Boats in a small river, tied to a wooden dock, beside mangroves

Dispatch from the UN Development Programme in Viet Nam: Kestrel DeMarco’s third blog from the virtual field

Photo credit: Merran Eby

By Kestrel DeMarco, MAGG

One of the first things people ask me when I tell them about my internship with UNDP is whether I’ll be able to go to Viet Nam. Unfortunately, because of COVID, what would have been a six-month internship based out of Viet Nam has been a six-month internship based out of my living room in Vancouver, Canada. Despite this, my time with UNDP has been incredible. I’ve learned so much and feel so lucky to have had the opportunity to do such important and impactful work alongside a team that has done so much to make me and the other Canadian intern feel included and welcome (for more information on the work I’ve been doing for the Climate Change and Environment unit of UNDP Viet Nam, see my previous two blogs here and here). By now, I’m used to the 15-hour time difference between me and the rest of my colleagues, and I’ve found countless small tricks for staying motivated, productive, and connected.

Still, one thing that can’t be helped is that working from Canada means that I haven’t had the chance to experience Vietnamese culture in person, which in non-COVID times would have been one of the memorable parts of the internship. With that in mind, I decided to use this blog as an opportunity for me, and anyone reading my blog, to (virtually) learn a bit about one of the most important parts of a place’s culture: language. I started by going back to the basics: the Junior Professional (JPC) Consultant Onboarding Package and the Pre-Departure Package provided to the JPCs at the start of our internships.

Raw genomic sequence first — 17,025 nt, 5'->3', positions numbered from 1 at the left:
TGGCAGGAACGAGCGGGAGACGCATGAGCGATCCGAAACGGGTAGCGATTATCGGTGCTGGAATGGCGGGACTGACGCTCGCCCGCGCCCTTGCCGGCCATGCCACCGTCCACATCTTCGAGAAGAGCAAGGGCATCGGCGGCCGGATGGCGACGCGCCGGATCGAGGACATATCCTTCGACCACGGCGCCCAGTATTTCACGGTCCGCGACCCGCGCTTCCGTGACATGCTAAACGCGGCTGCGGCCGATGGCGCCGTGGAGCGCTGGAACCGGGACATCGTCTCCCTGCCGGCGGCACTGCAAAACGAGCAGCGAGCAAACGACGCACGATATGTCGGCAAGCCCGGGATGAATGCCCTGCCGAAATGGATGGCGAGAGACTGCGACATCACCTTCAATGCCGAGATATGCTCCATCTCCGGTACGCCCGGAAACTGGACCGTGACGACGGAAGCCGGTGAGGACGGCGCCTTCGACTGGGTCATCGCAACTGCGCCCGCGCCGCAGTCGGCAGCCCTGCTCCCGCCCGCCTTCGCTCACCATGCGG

Vietnamese, the official language of Viet Nam, is spoken by over 70 million people. When I first began this internship, I started trying to learn basic Vietnamese on Duolingo. But even if I had been living in Viet Nam, it’s unlikely that I would have been able to make much progress learning Vietnamese, and I definitely didn’t get very far with it on Duolingo. Still, it’s interesting to learn about the history of the language and about how it differs from other languages like English and French (the only two languages I know). Through meetings and from comparing English and Vietnamese versions of different documents, I’ve picked up on a few basic greetings, and maybe by the end of my time with UNDP I’ll have picked up on a few more.

Vietnamese is a tonal language, and the most difficult part of learning Vietnamese is learning the different tones. Vietnamese has four main dialects and in Hanoi, which is where I would have been living, people use the northern dialect. This dialect has six different tones, which, when combined with vowels, affect pronunciation and meaning. Take this example from the Onboarding Package: ma means ghost; means but/which; mả means tomb; means horse; means mother; and mạ means rice seedling. It’s no wonder I didn’t get very far!

With three months to go in my placement, I still have a lot of interesting work to look forward to and, beyond that, hopefully one day I’ll be able to go to Viet Nam to see first-hand the impacts of UNDP’s projects and see for myself all the amazing things people have told me about Viet Nam.


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